On Monday, the North Charleston Planning Commission will consider a rezoning request that would allow as many as 1,000 residences to be built in a dense community in the middle of an entirely rural area next to the Ashley River Historic District.
Unfortunately, the alternative would be even worse.
The rezoning request would affect a 4,000-acre tract west of S.C. Highway 61 in Dorchester County known as Watson Hill that was annexed into North Charleston years ago to avoid more restrictive zoning under the county.
The property is part of the East Edisto Conservancy, which limits development to one unit per four acres, hence the 1,000 homes.
But rather than sprawling a new neighborhood of hundreds of homes across the entire rural tract, the Coastal Conservation League and the National Historic Trust worked with the property owners to come up with a plan for a dense, mixed-use community that would leave the vast majority of the land untouched.
That’s why the owners need a zoning change from North Charleston, and the Planning Commission should grudgingly grant it considering that the alternative would allow the same number of homes to be built across a far larger area of ecologically sensitive land.
But calling the planned development the least bad option would still be generous.
The proposed site for this entirely new and necessarily self-contained community is surrounded by forests, swamps and wetlands. There are no roads, no sewer lines, no fire or police service, schools, grocery stores or any other kind of infrastructure or amenities.
It’s 18 miles to downtown Charleston via the nearest existing routes, 11 miles to downtown Summerville, and 10 miles around the Ashley River to the rest of North Charleston.
Allowing any kind of development in the area would almost certainly put an incredible burden on North Charleston taxpayers, who would be on the hook for new services and infrastructure. And the location of the new community suggests it would put pressure on much of the rest of the region as well.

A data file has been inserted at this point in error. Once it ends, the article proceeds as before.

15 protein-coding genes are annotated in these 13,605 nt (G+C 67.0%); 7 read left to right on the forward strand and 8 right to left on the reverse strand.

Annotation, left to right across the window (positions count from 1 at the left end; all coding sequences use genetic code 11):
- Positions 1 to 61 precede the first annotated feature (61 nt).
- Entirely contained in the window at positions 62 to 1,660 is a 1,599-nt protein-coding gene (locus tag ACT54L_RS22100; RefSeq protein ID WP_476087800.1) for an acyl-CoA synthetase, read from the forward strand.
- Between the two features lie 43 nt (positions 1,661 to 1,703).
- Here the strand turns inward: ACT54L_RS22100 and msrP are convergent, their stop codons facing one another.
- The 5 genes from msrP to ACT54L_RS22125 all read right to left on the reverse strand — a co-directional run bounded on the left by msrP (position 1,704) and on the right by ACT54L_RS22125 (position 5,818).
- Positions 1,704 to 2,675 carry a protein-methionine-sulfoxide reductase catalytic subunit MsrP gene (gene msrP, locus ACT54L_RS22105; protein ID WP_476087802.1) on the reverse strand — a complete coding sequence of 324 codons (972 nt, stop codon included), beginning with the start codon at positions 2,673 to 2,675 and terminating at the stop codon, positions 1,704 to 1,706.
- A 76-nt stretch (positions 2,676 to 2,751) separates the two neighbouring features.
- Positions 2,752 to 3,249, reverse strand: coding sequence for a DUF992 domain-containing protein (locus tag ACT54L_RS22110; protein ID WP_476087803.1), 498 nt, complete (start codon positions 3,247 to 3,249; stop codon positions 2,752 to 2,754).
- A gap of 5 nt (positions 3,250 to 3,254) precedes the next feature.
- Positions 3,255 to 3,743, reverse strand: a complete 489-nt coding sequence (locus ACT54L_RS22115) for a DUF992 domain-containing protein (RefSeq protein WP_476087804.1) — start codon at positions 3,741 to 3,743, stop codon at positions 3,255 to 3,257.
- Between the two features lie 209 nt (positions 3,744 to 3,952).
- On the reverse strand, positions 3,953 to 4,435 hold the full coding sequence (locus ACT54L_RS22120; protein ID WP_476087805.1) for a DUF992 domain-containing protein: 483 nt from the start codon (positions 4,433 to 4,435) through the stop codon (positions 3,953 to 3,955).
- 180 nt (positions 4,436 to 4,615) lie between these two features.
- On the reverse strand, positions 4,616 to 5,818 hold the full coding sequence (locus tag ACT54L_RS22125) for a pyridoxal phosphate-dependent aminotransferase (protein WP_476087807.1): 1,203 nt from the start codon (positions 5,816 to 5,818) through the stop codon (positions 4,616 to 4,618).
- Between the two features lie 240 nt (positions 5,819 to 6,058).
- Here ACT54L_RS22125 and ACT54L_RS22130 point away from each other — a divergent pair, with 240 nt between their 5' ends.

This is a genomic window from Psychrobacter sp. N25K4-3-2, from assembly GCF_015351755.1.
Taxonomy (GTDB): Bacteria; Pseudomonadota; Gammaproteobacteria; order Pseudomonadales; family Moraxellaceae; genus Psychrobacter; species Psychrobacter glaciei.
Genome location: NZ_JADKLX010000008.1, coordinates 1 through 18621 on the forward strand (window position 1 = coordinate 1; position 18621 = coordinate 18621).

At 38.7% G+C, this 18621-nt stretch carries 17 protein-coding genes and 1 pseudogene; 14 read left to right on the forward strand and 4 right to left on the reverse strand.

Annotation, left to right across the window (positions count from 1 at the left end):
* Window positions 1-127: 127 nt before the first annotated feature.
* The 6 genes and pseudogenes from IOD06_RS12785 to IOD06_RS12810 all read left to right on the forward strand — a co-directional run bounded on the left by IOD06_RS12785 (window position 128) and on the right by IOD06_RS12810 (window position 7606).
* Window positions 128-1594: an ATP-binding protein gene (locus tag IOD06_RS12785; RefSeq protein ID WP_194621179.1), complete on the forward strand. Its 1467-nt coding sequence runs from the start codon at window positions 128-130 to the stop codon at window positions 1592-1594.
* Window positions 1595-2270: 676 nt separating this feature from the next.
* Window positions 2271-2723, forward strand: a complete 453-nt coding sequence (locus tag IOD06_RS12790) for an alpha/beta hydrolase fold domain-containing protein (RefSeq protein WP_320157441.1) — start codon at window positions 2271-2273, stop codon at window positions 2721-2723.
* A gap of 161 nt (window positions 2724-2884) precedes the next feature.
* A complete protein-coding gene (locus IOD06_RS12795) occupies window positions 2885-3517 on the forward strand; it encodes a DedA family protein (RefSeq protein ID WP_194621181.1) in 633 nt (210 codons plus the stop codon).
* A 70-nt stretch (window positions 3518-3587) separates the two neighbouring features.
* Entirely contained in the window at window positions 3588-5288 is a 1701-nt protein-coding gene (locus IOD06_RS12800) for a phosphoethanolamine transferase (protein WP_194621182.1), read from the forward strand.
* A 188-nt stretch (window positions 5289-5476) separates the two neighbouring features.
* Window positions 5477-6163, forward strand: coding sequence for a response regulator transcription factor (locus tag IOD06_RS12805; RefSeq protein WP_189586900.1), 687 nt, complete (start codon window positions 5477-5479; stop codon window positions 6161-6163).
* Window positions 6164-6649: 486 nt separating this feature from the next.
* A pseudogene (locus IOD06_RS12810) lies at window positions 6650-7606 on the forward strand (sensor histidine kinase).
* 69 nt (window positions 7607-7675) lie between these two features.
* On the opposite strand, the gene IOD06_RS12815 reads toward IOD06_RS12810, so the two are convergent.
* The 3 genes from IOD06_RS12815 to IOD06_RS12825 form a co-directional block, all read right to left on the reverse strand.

There also will be important questions about commercial restrictions and design standards, which must be sturdy enough to protect the area’s unique character. The answers will be of keen interest to nearby residents as well as those in the greater community concerned about malleable, developer-friendly rules.
The land west of Highway 61 is also part of a critical system of wetlands that affect drainage and stormwater runoff miles away.
A denser, town-like community similar to what the local conservation community has proposed would help minimize negative impacts by leaving more land untouched and cutting down on car trips, for example.
But the proposed development would still almost certainly exacerbate the many challenges related to suburban sprawl that already face the region.
North Charleston ought to be more focused on revitalizing its many long-neglected neighborhoods and areas that are currently underused. Doing so would make more economic sense and improve the quality of life for existing residents.
Instead, North Charleston officials already are waging a high-stakes annexation battle against Charleston over a nearby tract that would potentially allow yet another massive development west of the Ashley River. That’s disappointing.
Expanding into isolated, untouched territory rather than making the best of its already extensive assets would almost certainly prove a losing strategy for North Charleston.
North Charleston’s population is growing, but its city limits don’t necessarily have to grow with it.